By Emily Cervone
Living In the Ledge
“I swear, you could make a made-for-TV movie with the stuff that comes out of this place.”
Butch Bates, the day shift bartender at legendary Preston’s Bar in Grand Ledge, excused himself as he greeted his co-worker with a and bear hug. The bar just celebrated its centennial in 2014.
“The best thing about this town, and bar, is that no one has a real name,” said Bates. “I guess Grand Ledge is a cliquey town. I feel like people might be intimidated when they come in here. But they shouldn’t.”
Bates pointed out a few of the local characters at the end of a long, handcrafted wooden bar: “North Dakota,” “Danny Boy,” “Joey,” “Peaches,” “Boozer,” “Whopper,” “Tiny” and “Green,” who were getting their start on mid-afternoon drinking.
“But we do treat everyone like they’re family,” said Bates. “I mean, we even give good-looking women a standing ovation!”
Over the years, Preston’s Bar has established quite the clientele. However, it wasn’t always serving spirits. Established in 1914 by Joe and Lucia Preston, the business has taken on many forms: a fruit stand, an ice cream parlor and a grocery store, said Elvira Cundiff, daughter of the original owners.
Cundiff has seen the bar go through many changes over the years, but still recalled some of the more undocumented times of the ‘30s and ‘40s.
“All six of us worked there as young kids,” said Cundiff. “I worked behind the bar at just 13 years old. I would drive to Grand Rapids with my dad every week to pick up fresh produce and bring it back.”
The rule in the family was that everyone had to work in the business until they were married, said Cundiff. However, regardless of the many helping hands, Cundiff still credits her father, Joe, to the reason for its early success.
“My dad was good to everyone,” said Cundiff. “He gave his heart to this place. If someone needed food, clothing, anything—he would give it to them. He had a huge heart.”
After Joe and Lucia Preston had passed, the family continued on the business as normal and strived to uphold the traditions that were previously set. One of the many great-grandchildren, Victor Preston, makes his livelihood at the bar his family owns.
“I started working weekend shifts, then gradually was given more responsibilities,” said Victor Preston. “Now, I’m opening and closing every day.”
Victor Preston said that the bar has evolved immensely since he began working there in high school, particularly with the age range of the customers and their favorite drinks.
“You get the people in their 40s and 50s during the day, who just want bottled beer,” said Victor Preston. “But then you see some in their 20’s, and they want the shots and mixed drinks. And now, we have 12 taps instead of four, with some Michigan-brewed beers. The locals really enjoy supporting those.”
Preston said that the clientele is almost predictable at this point, having established solid relationships over many years with them.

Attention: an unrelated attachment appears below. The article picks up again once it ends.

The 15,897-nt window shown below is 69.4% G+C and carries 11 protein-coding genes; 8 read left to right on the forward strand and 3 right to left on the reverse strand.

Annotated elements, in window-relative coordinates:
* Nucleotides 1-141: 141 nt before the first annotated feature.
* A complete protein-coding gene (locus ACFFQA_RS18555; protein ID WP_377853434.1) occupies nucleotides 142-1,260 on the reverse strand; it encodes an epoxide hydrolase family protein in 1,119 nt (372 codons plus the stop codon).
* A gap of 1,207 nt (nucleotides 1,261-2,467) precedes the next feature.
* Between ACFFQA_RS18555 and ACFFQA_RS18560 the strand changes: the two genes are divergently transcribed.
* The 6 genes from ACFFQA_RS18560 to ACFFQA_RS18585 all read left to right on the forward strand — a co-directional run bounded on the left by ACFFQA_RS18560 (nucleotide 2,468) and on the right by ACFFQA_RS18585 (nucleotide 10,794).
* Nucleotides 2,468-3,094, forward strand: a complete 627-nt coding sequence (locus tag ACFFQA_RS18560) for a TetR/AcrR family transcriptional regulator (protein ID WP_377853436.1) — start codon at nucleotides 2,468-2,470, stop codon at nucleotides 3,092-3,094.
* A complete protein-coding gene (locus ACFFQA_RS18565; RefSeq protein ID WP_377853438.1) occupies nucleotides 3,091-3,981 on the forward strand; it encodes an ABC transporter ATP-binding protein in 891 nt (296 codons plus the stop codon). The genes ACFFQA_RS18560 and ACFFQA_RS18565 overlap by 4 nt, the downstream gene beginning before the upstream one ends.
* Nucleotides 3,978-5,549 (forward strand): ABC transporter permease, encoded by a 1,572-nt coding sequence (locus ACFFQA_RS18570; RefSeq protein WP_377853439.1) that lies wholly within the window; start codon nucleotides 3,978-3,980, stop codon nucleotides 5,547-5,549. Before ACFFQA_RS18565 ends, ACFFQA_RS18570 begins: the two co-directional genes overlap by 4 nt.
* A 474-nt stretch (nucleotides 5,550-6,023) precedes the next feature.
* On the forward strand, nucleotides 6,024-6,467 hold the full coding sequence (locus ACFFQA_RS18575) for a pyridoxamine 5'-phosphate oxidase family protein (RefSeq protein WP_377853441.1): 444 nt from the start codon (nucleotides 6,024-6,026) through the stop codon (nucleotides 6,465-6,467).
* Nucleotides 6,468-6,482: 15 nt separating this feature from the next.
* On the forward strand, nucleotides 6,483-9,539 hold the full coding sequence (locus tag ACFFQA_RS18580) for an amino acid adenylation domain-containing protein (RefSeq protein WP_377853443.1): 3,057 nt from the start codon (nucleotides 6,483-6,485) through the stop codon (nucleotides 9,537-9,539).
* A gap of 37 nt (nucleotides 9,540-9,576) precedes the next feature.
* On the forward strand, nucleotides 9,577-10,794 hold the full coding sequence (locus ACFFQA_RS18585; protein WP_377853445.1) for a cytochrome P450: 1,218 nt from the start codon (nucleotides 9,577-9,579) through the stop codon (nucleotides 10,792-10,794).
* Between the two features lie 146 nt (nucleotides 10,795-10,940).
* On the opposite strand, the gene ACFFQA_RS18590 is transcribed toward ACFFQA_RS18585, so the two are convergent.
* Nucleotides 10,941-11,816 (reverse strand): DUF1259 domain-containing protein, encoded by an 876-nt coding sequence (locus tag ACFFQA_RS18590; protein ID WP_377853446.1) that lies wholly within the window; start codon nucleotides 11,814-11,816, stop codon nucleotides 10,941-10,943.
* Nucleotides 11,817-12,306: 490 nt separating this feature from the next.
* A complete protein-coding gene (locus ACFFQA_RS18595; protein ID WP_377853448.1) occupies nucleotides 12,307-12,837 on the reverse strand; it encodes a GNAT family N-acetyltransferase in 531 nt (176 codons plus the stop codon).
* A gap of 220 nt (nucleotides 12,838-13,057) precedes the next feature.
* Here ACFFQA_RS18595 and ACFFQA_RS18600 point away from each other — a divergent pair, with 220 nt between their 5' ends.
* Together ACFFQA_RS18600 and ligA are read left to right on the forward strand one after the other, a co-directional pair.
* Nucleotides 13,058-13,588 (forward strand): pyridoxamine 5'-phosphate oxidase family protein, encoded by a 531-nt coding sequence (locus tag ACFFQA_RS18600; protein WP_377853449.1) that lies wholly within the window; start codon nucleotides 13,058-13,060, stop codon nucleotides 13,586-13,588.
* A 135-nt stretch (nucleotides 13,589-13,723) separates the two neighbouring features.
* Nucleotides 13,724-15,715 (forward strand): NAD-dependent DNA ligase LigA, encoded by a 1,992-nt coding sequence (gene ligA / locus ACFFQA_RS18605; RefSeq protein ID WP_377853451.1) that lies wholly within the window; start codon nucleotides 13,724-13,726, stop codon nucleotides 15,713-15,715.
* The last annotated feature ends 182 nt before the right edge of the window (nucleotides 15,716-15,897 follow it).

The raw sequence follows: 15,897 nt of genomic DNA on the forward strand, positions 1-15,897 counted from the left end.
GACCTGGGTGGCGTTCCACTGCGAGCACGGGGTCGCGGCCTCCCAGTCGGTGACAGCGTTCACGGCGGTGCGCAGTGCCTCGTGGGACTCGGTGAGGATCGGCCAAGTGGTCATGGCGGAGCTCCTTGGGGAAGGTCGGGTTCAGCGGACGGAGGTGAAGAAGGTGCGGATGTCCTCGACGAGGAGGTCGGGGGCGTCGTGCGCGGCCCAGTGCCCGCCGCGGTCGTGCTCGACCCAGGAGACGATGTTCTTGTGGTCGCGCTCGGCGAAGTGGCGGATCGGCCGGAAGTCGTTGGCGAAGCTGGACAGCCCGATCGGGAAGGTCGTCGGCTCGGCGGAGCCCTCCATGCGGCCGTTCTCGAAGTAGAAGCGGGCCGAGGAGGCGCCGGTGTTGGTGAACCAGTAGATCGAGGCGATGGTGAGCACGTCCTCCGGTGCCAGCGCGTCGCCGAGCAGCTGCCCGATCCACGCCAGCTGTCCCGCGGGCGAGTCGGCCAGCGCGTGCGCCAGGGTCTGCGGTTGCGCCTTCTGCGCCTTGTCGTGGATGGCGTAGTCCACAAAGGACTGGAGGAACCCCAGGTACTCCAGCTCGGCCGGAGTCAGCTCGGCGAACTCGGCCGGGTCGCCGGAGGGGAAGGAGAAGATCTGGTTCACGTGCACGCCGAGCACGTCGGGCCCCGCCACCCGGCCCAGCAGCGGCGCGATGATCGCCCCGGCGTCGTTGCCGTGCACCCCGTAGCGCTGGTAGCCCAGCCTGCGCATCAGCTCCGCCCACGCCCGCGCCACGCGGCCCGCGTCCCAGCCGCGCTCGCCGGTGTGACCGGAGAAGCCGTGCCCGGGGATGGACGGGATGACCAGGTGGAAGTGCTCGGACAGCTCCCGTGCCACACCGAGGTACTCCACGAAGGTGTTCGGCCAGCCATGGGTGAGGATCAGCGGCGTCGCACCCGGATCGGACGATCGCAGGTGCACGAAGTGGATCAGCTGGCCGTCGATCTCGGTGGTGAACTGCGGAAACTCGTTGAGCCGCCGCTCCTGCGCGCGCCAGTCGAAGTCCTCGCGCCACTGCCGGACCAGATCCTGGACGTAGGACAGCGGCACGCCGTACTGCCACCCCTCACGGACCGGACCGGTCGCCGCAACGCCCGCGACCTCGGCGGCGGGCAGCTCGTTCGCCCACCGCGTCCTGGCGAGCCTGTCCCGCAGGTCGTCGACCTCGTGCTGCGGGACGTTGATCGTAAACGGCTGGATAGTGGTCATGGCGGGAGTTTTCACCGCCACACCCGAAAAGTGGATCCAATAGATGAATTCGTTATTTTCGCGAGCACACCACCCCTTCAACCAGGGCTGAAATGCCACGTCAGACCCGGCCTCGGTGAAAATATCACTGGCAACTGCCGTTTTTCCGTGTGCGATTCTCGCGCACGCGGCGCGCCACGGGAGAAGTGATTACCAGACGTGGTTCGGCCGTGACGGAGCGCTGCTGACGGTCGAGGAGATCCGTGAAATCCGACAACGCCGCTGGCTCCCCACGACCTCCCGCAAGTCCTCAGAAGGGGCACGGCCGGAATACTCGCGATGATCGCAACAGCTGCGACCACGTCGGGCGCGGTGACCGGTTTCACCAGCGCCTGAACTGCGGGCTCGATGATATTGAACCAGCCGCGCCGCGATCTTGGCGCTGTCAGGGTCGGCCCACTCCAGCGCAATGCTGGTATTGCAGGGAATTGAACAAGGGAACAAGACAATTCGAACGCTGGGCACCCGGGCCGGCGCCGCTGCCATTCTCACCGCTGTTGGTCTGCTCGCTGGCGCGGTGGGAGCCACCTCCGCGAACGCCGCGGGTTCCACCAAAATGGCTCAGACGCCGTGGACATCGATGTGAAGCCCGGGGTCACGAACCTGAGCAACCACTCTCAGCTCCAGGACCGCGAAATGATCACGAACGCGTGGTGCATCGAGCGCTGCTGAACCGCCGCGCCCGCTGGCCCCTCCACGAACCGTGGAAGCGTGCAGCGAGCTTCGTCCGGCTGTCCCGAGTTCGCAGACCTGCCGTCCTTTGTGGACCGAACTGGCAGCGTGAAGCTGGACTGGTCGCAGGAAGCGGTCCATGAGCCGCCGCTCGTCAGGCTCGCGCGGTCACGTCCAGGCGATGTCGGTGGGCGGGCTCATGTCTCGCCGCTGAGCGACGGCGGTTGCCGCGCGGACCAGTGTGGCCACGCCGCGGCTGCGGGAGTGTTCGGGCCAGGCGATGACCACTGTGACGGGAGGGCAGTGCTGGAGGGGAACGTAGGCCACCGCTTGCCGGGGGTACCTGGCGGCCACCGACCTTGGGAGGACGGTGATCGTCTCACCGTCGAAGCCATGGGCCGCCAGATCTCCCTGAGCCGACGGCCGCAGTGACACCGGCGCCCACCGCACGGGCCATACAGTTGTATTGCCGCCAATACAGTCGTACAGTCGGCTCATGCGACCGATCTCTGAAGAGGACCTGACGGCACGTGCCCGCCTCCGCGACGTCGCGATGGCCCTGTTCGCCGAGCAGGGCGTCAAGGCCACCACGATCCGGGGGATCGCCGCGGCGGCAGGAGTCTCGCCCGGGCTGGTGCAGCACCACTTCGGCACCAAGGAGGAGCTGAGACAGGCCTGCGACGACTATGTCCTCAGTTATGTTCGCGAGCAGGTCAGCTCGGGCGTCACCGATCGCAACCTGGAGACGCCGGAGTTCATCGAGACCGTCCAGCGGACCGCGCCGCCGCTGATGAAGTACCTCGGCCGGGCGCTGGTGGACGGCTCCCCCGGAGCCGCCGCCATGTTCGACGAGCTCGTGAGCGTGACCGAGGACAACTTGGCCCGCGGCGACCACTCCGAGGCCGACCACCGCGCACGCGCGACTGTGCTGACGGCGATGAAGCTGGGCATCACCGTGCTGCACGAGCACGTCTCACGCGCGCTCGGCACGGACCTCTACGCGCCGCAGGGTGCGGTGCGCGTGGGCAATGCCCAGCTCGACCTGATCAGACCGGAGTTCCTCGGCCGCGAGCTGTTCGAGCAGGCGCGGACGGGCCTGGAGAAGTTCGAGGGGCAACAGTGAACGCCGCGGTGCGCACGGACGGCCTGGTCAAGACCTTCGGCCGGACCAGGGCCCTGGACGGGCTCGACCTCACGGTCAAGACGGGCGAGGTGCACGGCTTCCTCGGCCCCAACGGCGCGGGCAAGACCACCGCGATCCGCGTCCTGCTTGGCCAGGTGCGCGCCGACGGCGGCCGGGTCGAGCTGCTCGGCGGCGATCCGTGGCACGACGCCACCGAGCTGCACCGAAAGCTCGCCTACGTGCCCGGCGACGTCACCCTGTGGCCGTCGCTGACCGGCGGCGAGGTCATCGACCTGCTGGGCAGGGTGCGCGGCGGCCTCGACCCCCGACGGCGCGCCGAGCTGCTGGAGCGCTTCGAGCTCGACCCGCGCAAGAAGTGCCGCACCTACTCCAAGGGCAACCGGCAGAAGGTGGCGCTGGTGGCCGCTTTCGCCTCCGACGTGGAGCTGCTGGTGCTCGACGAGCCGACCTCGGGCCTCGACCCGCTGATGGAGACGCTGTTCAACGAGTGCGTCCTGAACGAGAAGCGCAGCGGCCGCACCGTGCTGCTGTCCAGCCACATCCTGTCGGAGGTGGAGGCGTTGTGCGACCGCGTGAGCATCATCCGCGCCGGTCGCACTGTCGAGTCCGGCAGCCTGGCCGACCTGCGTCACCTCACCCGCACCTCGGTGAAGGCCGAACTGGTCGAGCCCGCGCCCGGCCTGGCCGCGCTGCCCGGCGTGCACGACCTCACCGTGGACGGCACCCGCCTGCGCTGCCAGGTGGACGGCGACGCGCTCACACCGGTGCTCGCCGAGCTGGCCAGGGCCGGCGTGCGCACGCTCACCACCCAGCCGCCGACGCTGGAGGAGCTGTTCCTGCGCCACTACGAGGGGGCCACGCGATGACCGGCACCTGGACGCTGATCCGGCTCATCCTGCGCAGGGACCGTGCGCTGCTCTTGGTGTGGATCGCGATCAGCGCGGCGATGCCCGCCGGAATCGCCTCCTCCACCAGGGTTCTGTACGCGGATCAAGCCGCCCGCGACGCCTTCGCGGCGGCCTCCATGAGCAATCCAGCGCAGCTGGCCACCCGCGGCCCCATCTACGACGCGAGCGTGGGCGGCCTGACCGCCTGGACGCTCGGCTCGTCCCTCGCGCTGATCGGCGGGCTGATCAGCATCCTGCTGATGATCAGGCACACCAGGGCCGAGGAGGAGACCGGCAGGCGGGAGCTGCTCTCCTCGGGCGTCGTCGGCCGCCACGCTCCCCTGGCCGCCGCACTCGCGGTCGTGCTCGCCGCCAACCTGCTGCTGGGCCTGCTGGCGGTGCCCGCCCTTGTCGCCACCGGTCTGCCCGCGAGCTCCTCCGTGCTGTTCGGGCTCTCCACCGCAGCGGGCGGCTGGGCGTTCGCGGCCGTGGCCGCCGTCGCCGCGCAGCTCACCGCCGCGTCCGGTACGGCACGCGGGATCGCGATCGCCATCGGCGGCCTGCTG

“It’s like clockwork,” said Victor Preston. “I know when they are coming in, what beer they’re getting, where they’re sitting, how many people they will be with, and when they’re leaving.”
Nicole Marker and Jeff Bryant are two of these people, who started their two-year relationship at the bar on Valentine’s Day of 2013.
“It was really quiet and I wanted to play some music, so I headed over to the jukebox,” said Marker. “But so did he. So I asked if he wanted to pick a song, and we’ve been talking ever since.”
Marker and Bryant frequent the bar at least twice a week, but say they wouldn’t normally visit a bar so often if it weren’t for the atmosphere of Preston’s.
“It’s a friendly, hometown bar,” said Bryant. “You know when it will be a chill night, and when it won’t be where you can come in and dance. We like to think of it as our place.”
As for the rowdier nights, employee Candy Ruedisueli says they can compete with just about any college bar around town.
“We have water pong, DJs, Jenga, a dance floor, a jukebox, we sing together,” said Ruedisueli. “We have fun, and it makes them stay—and come back.”
Ruedisueli also waitresses, serving up a surprisingly substantial menu that is a favorite among locals.
“Friday around six, we start getting people who want meals,” said Ruedisueli. “We have freshly-made sandwiches, salads and burgers. I mean, the burgers have only been around since 1980, but the customers love ‘em.”
Including some menu items, only a few things have changed over the years at Preston’s Bar, Victor Preston said. There is a touch-screen jukebox, new chairs and minor remodeling, but they still retain the same structure as it was 100 years ago.
“My grandpa built all of these tables himself,” said Victor Preston. “He put everything into this place. It’s been in the family that long, been here so long—I mean, even through the Great Depression. It kind of amazes me.
“We’re going to keep it going. As long as we possibly can.”
Vic Preston: 517-627-2006
Picture #1: Bates talking to his customers
Picture #2: Locals congregating
Picture #3: Looking into the archives
Picture #4: Recreation at the bar